Wednesday, April 6, 2011

From my cold dead hands!

No, this isn't a gun post.  But I feel almost as strongly on this subject as I do about my guns.

Borepatch threw a hand grenade into the hen house in his recent post about how the Command Line Interface (CLI) on computers was going the way of the dodo in favor of Graphical User Interfaces (GUI).  For you people who work in the real world, Microsoft Windows is a GUI.  You see a menu or a set of buttons, you select what you want the computer to do with the mouse or some other pointy-clicky device, and the computer does what the program tells it to do.  When you open the C: prompt, now called the Command Prompt, on your Windows computer, that is a CLI.

 I can see his point from the end user perspective.  Although in my day job, we still use a lot of CLI type applications on *nix, mainframe, and even some Micro$oft systems, even if they're encapsulated within a Windows interface.  But on the whole, most non-tech people who use computers will almost never open a command line unless they're on the phone with tech support.  So, Borepatch's assertion is correct for most consumers.

However, for those of us who work with computers, as opposed to those who use computers to do their jobs, the CLI is our bread and butter. Even the Windows guys I work with eventually migrate from GUI-only perspectives to using the command shells on their systems for at least some of their work.

GUI's, even for some admin work, are great for beginners who are following a script to accomplish a set of discreet tasks or to do something that should be simple but isn't if done the old fashioned way.  I've been known to use a GUI to set up printer queues and such on my systems from time to time simply because the CLI way of doing it is arcane and easily messed up.  But using a GUI exclusively can give someone a false sense of security when it comes to working on a system.  Yes, you can set up almost anything on a Windows system and a  lot of things on a *nix box with graphical interfaces, but you may not know what to do when the GUI doesn't do what you tell it to do.  Troubleshooting through a GUI, if it's even written into the application, can be ugly.  If you have access to C:, #, or $ (Cthulhu forbid SYS$SYSTEM) you can quickly look through logs, enter diagnostic commands, and try different solutions that may or may not have been included in a GUI.  Knowing what goes on behind the buttons comes from doing these tasks on the CLI, and being able to troubleshoot when things go wrong is crucial.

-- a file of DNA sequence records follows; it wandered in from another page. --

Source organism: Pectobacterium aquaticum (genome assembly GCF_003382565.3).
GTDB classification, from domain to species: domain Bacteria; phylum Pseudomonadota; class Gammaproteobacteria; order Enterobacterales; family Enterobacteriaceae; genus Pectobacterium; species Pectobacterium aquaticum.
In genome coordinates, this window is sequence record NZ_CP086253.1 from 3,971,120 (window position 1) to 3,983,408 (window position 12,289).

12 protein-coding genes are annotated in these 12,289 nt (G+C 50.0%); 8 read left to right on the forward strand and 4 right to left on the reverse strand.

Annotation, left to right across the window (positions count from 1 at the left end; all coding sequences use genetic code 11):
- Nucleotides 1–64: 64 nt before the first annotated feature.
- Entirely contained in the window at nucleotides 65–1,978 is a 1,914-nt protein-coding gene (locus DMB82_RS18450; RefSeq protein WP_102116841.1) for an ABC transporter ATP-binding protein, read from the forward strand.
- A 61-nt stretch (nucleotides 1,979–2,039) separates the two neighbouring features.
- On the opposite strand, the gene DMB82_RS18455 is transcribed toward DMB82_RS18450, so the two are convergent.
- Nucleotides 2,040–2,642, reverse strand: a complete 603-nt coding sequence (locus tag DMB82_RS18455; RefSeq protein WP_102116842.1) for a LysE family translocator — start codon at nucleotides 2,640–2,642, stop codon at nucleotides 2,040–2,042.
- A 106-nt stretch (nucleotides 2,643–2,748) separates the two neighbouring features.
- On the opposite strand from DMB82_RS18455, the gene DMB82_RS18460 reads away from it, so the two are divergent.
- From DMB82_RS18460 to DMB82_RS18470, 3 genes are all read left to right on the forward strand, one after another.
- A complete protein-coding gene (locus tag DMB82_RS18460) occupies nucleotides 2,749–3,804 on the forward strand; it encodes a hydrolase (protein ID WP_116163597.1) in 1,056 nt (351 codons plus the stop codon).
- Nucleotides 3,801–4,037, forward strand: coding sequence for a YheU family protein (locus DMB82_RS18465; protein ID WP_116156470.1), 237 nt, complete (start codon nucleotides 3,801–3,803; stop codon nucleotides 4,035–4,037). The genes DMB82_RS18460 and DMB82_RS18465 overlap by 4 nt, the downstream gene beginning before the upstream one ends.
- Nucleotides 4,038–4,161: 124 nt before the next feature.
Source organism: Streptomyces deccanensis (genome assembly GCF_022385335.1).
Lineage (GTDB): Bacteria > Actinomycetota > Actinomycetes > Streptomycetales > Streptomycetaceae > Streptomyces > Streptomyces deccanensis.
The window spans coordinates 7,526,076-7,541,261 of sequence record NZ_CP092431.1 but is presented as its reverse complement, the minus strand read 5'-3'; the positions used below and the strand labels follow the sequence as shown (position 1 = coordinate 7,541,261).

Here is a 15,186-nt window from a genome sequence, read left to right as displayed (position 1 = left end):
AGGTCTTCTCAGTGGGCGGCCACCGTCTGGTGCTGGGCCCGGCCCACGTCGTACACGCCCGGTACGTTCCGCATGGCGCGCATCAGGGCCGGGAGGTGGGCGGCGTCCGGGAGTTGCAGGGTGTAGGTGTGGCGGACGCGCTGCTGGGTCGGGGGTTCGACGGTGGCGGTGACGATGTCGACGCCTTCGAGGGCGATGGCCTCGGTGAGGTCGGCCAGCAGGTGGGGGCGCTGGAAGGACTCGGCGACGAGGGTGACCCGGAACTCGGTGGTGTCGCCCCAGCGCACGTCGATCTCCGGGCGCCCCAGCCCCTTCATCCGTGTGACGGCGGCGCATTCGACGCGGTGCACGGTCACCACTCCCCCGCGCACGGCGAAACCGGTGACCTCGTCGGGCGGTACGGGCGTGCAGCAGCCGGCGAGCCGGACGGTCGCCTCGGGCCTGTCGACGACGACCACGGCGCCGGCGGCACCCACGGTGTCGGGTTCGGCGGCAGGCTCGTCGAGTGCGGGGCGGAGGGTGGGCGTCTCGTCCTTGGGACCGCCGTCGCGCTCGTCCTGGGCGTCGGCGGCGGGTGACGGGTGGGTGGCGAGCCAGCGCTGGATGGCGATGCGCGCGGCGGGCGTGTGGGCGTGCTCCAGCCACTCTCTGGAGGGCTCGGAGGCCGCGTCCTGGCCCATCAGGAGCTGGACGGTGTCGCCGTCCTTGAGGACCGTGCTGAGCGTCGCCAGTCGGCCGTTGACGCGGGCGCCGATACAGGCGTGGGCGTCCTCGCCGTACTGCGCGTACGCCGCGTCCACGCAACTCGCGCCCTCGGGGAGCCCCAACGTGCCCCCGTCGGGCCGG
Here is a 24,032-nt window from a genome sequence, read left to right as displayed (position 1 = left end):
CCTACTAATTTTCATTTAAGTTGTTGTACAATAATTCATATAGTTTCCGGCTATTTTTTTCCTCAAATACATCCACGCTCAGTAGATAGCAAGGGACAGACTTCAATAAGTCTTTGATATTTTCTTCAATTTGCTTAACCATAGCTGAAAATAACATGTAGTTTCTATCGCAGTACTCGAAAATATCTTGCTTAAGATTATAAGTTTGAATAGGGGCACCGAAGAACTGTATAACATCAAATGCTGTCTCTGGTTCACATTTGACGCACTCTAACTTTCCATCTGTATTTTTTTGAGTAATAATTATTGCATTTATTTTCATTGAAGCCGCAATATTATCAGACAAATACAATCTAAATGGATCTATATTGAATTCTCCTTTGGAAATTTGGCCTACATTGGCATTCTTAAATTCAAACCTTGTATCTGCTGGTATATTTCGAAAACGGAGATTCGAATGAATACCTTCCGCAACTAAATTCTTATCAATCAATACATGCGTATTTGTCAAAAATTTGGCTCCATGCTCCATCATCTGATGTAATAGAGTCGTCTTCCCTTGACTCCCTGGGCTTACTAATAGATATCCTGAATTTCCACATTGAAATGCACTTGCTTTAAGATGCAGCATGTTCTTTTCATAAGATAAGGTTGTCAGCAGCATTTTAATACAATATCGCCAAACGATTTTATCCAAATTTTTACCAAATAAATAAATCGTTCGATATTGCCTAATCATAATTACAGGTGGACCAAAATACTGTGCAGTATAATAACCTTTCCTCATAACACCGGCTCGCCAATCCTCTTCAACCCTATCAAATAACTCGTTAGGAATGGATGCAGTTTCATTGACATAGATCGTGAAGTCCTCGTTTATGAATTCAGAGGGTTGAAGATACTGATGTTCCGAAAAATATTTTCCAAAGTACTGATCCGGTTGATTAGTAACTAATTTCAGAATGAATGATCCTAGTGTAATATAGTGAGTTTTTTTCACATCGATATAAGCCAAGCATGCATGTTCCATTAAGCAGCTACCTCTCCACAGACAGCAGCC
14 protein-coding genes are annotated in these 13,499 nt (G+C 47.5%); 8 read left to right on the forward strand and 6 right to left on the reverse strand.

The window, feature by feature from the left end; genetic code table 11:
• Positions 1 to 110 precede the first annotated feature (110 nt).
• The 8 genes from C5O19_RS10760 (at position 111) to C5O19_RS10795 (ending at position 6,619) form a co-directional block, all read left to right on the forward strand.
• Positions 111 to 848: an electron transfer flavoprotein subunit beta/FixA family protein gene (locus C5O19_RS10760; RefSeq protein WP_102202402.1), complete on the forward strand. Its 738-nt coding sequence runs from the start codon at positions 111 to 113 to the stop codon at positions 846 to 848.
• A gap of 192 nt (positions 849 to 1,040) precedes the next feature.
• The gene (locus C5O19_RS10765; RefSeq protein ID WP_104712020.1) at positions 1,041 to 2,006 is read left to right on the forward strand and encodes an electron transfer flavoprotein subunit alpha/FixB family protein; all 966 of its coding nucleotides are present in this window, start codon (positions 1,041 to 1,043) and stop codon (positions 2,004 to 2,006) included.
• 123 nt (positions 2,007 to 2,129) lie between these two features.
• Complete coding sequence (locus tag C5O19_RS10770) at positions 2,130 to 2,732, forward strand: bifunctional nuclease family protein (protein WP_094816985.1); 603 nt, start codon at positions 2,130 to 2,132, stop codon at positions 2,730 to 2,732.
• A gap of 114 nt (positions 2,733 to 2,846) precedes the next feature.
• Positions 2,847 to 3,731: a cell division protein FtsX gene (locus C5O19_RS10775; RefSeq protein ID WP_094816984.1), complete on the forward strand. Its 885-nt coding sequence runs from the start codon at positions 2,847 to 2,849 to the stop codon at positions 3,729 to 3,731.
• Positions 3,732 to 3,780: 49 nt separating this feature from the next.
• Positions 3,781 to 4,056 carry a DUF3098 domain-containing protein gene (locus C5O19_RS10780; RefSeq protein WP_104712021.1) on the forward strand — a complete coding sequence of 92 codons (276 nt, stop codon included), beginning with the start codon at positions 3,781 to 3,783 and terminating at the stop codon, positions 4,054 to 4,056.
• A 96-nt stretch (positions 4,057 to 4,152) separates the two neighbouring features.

And for those of us who take care of more than a couple systems, using the CLI to remotely administer them makes life a heck of a lot easier and more efficient.  It takes a heck of a lot less bandwidth to send CLI commands to a system at the end of a 56k modem line (don't laugh, I do it all the time) than it would be to get GUI commands and output from a remote graphical service down the same pipe.  Even Microsoft appears to be remembering that not everyone has fat pipes to all of their systems, and has built a remote, secure CLI into Windows Server 2008.

Maybe I'm just showing my age here, but it will be a cold day in Cuba before I stop using CLI on my systems, and something tells me that CLI in some form will be used on computers long after I hang up my SSH keys.


Borepatch said...

I actually like the command line, and still toss together the odd C-Shell script now and then (yeah, I'm a geezer).

I was being a bit tongue in cheek about the kids over at Slashdot, but boy howdy, I guess I kicked over the ant hill!

DaddyBear said...

I'm no spring chicken myself. Yeah, this is the computer equivalent of Glock vs. 1911.

Oddly enough, writing scripts and such is one of the few things that I prefer to do in a graphical editor such as xedit or the Gnome Text Editor. I fall into the vi camp, but anything more than a few lines and I'll drop back to something a little easier to use.

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